Advanced manufacturing precinct opened in Melbourne

Carlton's distinctive 1968 George Thompson building is set for a $13.8 million makeover to boost practical, advanced manufacturing skills training.

Carlton’s distinctive 1968 George Thompson building in Melbourne is set for a $13.8 million makeover to boost practical, advanced manufacturing skills training, an industry directly employing 326,000 Victorians.

Skills and Workforce Participation Minister, Jacinta Allan, has launched RMIT University’s Advanced Manufacturing Precinct at the George Thompson Building (B55), City campus.

The Precinct will bring together applied design and manufacturing streams in one location, opening the doors to new opportunities for innovation and product development.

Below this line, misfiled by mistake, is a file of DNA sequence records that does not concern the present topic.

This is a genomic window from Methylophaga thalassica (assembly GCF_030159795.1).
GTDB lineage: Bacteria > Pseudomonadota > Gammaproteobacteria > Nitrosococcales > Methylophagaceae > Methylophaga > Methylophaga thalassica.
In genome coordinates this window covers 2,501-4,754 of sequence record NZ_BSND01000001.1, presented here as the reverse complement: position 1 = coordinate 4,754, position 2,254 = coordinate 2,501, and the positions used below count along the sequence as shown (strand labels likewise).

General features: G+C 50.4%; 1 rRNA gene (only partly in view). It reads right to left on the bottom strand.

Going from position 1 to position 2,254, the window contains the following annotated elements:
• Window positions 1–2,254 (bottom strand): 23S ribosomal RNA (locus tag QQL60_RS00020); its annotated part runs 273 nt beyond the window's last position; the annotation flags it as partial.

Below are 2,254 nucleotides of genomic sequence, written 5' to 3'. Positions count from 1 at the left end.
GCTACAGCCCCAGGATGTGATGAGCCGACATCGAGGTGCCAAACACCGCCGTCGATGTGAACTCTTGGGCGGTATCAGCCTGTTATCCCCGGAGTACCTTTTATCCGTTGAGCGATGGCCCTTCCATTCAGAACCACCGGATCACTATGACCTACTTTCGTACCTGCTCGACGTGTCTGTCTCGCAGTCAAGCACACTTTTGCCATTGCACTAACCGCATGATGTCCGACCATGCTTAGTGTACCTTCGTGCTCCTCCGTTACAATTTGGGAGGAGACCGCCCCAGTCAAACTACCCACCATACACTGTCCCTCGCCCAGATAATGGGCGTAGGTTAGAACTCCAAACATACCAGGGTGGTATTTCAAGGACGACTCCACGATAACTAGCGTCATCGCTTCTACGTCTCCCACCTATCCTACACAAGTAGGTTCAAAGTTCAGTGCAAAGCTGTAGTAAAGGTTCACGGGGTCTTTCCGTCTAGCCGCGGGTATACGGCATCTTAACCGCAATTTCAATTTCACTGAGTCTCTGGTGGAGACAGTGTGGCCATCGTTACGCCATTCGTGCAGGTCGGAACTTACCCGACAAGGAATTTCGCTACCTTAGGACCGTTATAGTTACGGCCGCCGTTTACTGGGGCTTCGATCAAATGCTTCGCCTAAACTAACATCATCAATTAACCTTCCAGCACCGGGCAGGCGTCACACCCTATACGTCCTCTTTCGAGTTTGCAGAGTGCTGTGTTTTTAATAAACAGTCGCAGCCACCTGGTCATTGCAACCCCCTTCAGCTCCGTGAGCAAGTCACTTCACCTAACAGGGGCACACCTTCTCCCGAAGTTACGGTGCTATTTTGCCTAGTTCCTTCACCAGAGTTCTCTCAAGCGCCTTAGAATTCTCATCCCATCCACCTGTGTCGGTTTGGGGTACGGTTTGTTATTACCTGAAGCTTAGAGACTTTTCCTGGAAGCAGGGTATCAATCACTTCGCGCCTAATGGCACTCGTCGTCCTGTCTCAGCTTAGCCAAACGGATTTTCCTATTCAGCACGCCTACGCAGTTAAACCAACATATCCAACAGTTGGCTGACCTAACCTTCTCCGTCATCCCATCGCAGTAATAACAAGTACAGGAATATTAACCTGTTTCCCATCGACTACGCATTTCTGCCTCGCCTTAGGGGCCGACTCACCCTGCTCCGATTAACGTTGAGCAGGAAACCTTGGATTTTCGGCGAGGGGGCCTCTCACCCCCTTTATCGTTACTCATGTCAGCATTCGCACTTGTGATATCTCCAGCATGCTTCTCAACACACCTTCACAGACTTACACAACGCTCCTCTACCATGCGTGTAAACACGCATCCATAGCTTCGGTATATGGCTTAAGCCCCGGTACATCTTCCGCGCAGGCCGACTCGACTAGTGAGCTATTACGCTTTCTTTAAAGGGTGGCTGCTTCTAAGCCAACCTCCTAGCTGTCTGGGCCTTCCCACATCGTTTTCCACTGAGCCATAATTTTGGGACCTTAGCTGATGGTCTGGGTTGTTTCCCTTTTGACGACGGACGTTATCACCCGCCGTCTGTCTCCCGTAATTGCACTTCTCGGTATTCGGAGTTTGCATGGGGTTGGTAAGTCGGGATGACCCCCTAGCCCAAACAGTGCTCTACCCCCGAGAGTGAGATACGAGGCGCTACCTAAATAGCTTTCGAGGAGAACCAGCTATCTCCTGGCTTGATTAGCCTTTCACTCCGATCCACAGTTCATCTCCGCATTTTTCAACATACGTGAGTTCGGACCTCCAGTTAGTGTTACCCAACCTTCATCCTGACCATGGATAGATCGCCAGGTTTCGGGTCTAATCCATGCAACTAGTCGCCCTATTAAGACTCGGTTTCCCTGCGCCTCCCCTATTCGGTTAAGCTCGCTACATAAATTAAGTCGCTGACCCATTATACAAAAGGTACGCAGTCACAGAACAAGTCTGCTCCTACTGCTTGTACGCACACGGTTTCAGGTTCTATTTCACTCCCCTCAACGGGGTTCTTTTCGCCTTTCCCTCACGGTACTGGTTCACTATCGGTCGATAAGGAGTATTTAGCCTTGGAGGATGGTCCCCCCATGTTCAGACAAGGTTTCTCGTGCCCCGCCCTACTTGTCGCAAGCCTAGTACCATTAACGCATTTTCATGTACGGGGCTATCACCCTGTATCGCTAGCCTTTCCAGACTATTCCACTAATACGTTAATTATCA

B55 will be refurbished and extended with an additional rooftop level, providing more than 3500 sq metres of teaching space.

The new precinct will deliver cross-disciplinary training to meet whole-of-industry needs by incorporating teaching in engineering and advanced manufacturing technologies, applied design, development, production, marketing and management.

Activities in the new precinct include rapid prototyping and manufacturing, computer integrated manufacturing including automation and systems integration, computer numerically controlled manufacturing and testing of products and materials.

Advanced manufacturing, a $99 billion sector, now accounts for about half of Australia’s manufacturing output and includes automotive, aerospace, machinery, tooling, medical, instrumentation, and new materials, including high-performance textiles. Advanced manufacturing is the fastest growing category of exports.

Leave a Reply